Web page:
Data sets generated by method 100 can be combined with other data sets from other sources, such as terahertz cameras, to perform multi-layered counterfeit detection. One example is analyzing a known-fake pill that barely passes identification analysis using visible spectrum optical sensors and Raman spectroscopy to determine the pill's core ingredients, but where the pill also fails a digital infra-red test used to determine that the pill coating contains compounds known to be poisonous to humans. Method 100 may be adapted for use by sensor vendors who wish to apply method 100 to processing contrast or feature differential patterns of targeted objects.

In step 104, method 100 pre-checks the image file or data as needed. Pre-check step 104 may include determining a beginning and an end of the data, determining whether the data is “framed” (i.e., the data file has an established beginning, end, and type), and evaluating the data format and type. Data set beginning can include, for example, headers, content ID, source information, and date. Data set end can include file markers and pointers. Data set type can indicate whether the data has been pre-processed, is 2D or 3D, and whether the data is in a format that allows faster searching and characterization. Step 104 would not be needed, for example, when a user knows the image or data file is satisfactory for analysis.

In one embodiment, the minimum image resolution is 72 pixels per inch with a minimum image size of 75×75 pixels (i.e., 1.04 inch×1.04 inch). In a minimum-sized image, the image may only contain one complete pill. In another embodiment, the minimum image size is 91×65 pixels as indicated by the U.S. National Library of Medicine. The maximum image file or data set size accepted for analysis in one embodiment is 10 GB.

In another embodiment, a ratio of the image resolution to the minimum object size is referred to as “crop grace.” A crop grace check is optionally performed in step 104 by computing a value for frame crop grace as the area of visible background divided by the area of valid geometric objects. In one embodiment, images having a crop grace value greater than approximately 25 are rejected for analysis. Such images would appear to display one or more pills on a background, but the pills would be overwhelmed in the field of view by the excessive amount of visible background. In this situation, the camera/sensor is typically too far away from the drug object of interest and the focal system is not adjusted or zoomed to compensate.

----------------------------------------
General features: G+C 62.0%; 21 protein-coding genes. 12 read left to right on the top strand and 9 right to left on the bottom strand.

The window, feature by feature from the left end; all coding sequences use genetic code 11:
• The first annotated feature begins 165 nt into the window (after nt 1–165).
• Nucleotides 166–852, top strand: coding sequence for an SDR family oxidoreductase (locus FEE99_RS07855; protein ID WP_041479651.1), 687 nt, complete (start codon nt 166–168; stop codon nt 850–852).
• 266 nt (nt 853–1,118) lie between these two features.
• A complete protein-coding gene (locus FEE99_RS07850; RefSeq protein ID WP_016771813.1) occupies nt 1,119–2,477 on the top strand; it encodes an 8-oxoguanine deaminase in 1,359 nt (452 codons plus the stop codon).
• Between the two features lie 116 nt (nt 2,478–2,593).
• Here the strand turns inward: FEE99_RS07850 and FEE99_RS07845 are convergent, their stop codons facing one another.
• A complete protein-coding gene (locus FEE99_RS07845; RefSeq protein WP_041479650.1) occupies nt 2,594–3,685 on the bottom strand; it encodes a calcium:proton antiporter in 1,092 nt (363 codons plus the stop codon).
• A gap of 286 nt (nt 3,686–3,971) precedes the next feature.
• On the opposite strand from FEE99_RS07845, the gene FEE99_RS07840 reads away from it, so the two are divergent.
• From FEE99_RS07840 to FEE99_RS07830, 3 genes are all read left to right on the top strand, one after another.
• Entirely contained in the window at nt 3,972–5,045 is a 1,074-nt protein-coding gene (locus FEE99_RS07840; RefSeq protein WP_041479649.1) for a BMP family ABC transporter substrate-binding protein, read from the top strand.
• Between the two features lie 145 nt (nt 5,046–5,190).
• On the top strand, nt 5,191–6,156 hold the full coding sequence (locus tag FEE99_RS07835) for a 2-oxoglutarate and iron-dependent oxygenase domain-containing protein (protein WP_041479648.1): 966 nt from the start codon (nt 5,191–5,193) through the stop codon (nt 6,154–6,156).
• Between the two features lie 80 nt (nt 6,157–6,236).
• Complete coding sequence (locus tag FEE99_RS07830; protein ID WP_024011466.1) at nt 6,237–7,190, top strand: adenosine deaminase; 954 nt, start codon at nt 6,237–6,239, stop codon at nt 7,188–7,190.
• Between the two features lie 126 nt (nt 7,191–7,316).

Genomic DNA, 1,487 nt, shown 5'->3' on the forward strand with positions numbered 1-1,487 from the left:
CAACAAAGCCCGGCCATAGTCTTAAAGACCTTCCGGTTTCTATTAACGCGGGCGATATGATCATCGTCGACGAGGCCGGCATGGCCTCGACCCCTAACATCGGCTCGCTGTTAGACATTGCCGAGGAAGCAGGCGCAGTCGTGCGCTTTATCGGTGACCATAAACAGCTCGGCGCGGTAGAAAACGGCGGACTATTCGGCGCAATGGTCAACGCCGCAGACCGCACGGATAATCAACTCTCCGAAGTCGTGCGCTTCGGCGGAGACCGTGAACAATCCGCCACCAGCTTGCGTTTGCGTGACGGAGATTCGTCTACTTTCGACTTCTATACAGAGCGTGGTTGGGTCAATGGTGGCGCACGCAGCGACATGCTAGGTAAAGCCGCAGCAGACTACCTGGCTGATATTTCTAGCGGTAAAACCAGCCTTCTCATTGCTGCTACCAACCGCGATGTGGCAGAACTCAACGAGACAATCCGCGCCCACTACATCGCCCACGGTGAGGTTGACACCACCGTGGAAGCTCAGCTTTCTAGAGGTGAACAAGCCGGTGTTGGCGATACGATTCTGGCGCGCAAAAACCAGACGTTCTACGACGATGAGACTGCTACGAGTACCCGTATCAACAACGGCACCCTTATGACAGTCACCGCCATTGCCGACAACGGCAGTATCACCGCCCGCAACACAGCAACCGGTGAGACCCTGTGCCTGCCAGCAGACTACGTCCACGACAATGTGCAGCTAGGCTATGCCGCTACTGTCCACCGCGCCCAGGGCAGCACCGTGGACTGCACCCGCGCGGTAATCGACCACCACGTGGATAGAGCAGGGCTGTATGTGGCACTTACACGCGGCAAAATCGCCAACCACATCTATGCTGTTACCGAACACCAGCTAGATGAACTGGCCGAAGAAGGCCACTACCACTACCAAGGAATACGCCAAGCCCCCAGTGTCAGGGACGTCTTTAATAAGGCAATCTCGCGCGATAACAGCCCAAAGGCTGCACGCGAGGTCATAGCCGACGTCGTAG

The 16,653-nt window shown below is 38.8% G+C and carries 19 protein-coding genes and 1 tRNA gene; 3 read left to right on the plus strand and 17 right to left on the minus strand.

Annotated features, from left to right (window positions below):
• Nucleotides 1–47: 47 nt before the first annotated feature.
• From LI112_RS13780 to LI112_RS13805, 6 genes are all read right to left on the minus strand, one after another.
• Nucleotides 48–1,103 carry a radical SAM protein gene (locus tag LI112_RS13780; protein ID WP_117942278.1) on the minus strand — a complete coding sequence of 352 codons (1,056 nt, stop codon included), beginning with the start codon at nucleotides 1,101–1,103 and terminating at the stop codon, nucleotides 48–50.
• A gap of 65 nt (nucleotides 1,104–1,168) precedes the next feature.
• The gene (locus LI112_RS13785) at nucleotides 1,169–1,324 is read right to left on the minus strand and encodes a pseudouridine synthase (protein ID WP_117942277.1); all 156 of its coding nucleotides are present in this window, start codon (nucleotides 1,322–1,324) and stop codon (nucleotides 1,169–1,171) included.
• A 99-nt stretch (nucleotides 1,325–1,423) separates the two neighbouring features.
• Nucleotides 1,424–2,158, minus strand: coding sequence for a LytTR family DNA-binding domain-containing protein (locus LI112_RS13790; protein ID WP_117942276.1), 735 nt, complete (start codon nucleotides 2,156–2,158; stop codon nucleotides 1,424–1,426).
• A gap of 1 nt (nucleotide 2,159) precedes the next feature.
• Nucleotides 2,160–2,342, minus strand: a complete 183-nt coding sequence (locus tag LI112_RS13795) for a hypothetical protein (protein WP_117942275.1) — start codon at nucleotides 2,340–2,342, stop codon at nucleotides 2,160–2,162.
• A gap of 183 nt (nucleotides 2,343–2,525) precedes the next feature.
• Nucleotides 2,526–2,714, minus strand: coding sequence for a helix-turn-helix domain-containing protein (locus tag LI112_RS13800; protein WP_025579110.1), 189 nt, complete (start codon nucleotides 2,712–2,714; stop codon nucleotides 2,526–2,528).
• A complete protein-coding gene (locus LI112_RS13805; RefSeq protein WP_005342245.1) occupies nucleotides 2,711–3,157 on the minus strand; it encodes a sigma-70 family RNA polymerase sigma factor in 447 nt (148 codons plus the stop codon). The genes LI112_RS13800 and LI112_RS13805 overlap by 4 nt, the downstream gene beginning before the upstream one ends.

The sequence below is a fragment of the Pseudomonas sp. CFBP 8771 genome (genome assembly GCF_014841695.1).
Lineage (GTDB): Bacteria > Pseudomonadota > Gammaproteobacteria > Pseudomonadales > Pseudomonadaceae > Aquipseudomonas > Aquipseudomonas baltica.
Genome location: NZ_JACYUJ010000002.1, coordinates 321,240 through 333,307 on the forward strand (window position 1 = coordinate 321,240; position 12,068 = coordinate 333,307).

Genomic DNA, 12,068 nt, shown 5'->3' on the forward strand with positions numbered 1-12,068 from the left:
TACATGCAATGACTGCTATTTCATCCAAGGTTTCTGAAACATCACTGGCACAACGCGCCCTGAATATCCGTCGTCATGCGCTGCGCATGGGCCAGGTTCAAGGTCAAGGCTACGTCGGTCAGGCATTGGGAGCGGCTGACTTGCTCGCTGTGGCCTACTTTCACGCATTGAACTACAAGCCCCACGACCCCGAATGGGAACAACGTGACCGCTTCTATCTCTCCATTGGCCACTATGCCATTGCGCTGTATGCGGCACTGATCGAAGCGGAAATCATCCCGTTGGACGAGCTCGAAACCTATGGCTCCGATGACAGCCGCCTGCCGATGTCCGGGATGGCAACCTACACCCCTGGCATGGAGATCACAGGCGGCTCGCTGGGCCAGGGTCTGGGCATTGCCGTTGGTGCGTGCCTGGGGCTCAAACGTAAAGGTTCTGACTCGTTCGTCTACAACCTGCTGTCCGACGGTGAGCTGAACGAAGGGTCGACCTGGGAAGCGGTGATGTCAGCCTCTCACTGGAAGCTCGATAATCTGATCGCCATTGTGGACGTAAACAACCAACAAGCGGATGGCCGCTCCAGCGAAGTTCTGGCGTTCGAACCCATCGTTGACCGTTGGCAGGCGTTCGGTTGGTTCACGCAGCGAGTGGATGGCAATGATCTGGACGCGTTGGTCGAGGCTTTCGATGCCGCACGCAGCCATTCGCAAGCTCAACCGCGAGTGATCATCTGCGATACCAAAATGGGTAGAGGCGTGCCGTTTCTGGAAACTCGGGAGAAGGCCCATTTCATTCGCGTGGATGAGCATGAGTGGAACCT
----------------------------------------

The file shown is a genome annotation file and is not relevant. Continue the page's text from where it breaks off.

The present invention exceeds current FDA drug image handling specifications in that it allows pills to contact the image frame edge and still be eligible for processing. The present invention also allows an edge-to-drug object distance that is greater than the FDA minimum. By exceeding the FDA's image handling and formatting requirements, the present invention is able to process images of drug objects provided by non-FDA entities, such as the general public. Also, the present invention exceeds the FDA drug object minimum and maximum size limits of 2 mm and 25 mm, respectively, in order to process objects that are from 0.1 mm to 0.5 m in size.

Step 104 may include processing incoming 2-dimensional images into 3-dimensional composite images. Step 104 may use video frame stream 2D to 3D image alignment and segmenting in combination to provide a 3D composite frame. This feature may be used for processing pills in motion, such as a pill held unsteadily in a person's hand while the video images are captured. Step 104 may include sequencing image frames from multiple cameras positioned around an imaging chamber. Step 104 may also include processing camera parameter information, such as image resolution, color depth, optical parameters, and the like, in order to generate image frames that have three-dimensional composite images built from two-dimensional sensor data. An example of 2D to 3D image conversion is disclosed in US patent application serial nos. 2010/0284607 and 2012/0183204.

Step 104 may include receiving 2D segments, 3D segments, and 3D composite representations of objects in an image frame or stream. Method 100 may receive 3D extrusion and composite object free-body data sets. Step 104 may include manipulating these data sets using other software instructions, such as graphics processing libraries and physics engines, to break down the image into vector format for a computer composite representation of the original image.

An example of image data for a pill includes SPL elements, texture, and bevel edge fields as shown below:

SPL_Color=green

SPL_Shape=tear

SPL_Size=14.00 mm

SPL_Score=1

Texture=true

Bevel Edge=false

SPL_imprint=250 mg

In step 106, method 100 detects, isolates, and analyzes the image frame, background, and image reference objects. Step 106 is discussed in more detail below with a deconstructor module of the present invention and reference to FIG. 3.

In step 108, method 100 applies a deconstructor module to find and map an enclosed contrast shift region of the image. Step 108 is used, for example, to map the outline of a pill and features located within the pill outline. In steps 106 and 108, the deconstructor module is used to detect and isolate the pill image frame, reference objects, frame objects, and pill features. Objects detected with the deconstructor module are further processed as needed in steps 110-120.